But when we look at it, it seems to us that this transformation has been supported and even accelerated by an international order dedicated to trying to advance peace, stability and the prosperity of every nation. And this is an order, of course, that was born out of the rubble of war 70 years ago, something that we celebrated just this year at the United Nations.

And I think it’s worth reflecting on that and it’s also useful because I think it’s very much the prism through which the United States at this point in time looks at the world, and it explains a lot of how we approach problems around the world.

If you think about it, 70 years ago in a sense we were, without exaggerating the similarities, we were in a place that India is in in a sense today. That is really emerging fully on the world stage, and we had some basic decisions to make about how we would do that and how we would use the power that had accrued to us after World War II. And the decision that was made by those who were leading our country then was to take a lead in shaping the international order and in particular building the institutions and developing rules and norms that would govern the conduct of nations in this international order.

On one level that was a little counter-intuitive because it would seem to bind American power. We could simply have exerted the tremendous power that had accrued to us after the war, but instead we chose very deliberately to give others a voice and a vote in the running of world affairs. We bound ourselves with the same rules and norms that we worked to develop and apply to others.

And as it turns out, I think this incredibly wise approach had tremendous benefits for us but also for many of our partners around the world.

In the case of the United States it prevented what typically happens when you have a rising power, which is that other countries band together to try and check its power. Because we deliberately tried to give others a stake and a say in the system that mitigated the natural instinct to bandwagon against a rising power.

At the same time I think the institutions that we helped to create, the rules and norms that we helped to develop did create an environment that answered the first primary objective which was prevent another major war between world powers, but also in creating a predictable, stable, all relative, of course, environment in which many countries would have the time and space to try and develop and grow. And I think India was a beneficiary of that environment.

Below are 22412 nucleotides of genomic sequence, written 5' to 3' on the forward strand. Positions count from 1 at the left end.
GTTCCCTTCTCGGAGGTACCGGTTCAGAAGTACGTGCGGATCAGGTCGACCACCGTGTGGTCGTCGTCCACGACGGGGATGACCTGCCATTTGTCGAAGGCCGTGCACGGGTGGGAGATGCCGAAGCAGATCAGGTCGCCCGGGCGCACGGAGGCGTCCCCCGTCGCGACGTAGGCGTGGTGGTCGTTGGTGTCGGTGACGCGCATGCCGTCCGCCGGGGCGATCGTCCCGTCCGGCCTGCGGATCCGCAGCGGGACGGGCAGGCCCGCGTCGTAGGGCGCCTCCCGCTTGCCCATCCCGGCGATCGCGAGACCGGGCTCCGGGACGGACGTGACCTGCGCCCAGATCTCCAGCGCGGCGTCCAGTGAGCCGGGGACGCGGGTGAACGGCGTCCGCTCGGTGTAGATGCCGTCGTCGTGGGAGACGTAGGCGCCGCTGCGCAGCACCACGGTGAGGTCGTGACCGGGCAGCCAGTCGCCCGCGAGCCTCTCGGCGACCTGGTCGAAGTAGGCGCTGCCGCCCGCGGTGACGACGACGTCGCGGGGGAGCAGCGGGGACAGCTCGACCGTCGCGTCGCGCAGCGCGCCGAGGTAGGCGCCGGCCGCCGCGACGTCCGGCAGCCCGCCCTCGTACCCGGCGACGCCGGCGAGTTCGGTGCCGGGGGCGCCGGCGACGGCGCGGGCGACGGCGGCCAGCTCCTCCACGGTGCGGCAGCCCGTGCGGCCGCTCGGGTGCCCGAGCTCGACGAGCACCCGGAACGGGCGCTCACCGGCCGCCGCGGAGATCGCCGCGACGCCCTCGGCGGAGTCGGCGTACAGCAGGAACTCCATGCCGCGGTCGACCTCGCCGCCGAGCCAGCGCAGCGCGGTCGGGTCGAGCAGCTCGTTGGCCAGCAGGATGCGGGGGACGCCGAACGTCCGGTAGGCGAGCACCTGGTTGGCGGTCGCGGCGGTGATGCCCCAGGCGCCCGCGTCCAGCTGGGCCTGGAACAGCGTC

That system now is under tremendous stress and challenge from a variety of places. It’s under stress and challenge when we look at changes in power dynamics among states, within states, and indeed beyond and below states, and as a result of this governments have to be much more responsive, including our government, than ever before to different actors on the world stage. We have to be much more responsive to new actors, whether it is the Mayors of megacities who are arguably just as important as Prime Ministers and Presidents in what we’re trying to achieve; whether it is of course the private sector and NGOs; or whether it is super-empowered individual or groups, for good or bad. All of this is of course driven by technological change. All of this is driven by a greater interdependence, economic and otherwise that’s developed. And on the one hand that’s created I think many new opportunities for us to advance the human project, but it’s also created shared vulnerabilities that we have to deal with.

So the system is under stress in those ways.

It’s also under stress because there are a number of actors on the world stage who choose either to ignore the rules or to apply them selectively. And of course none of us are immune to the selective application of rules and norms, least of all the United States. But some are somewhat more egregious in this than others. That too presents a challenge to the system.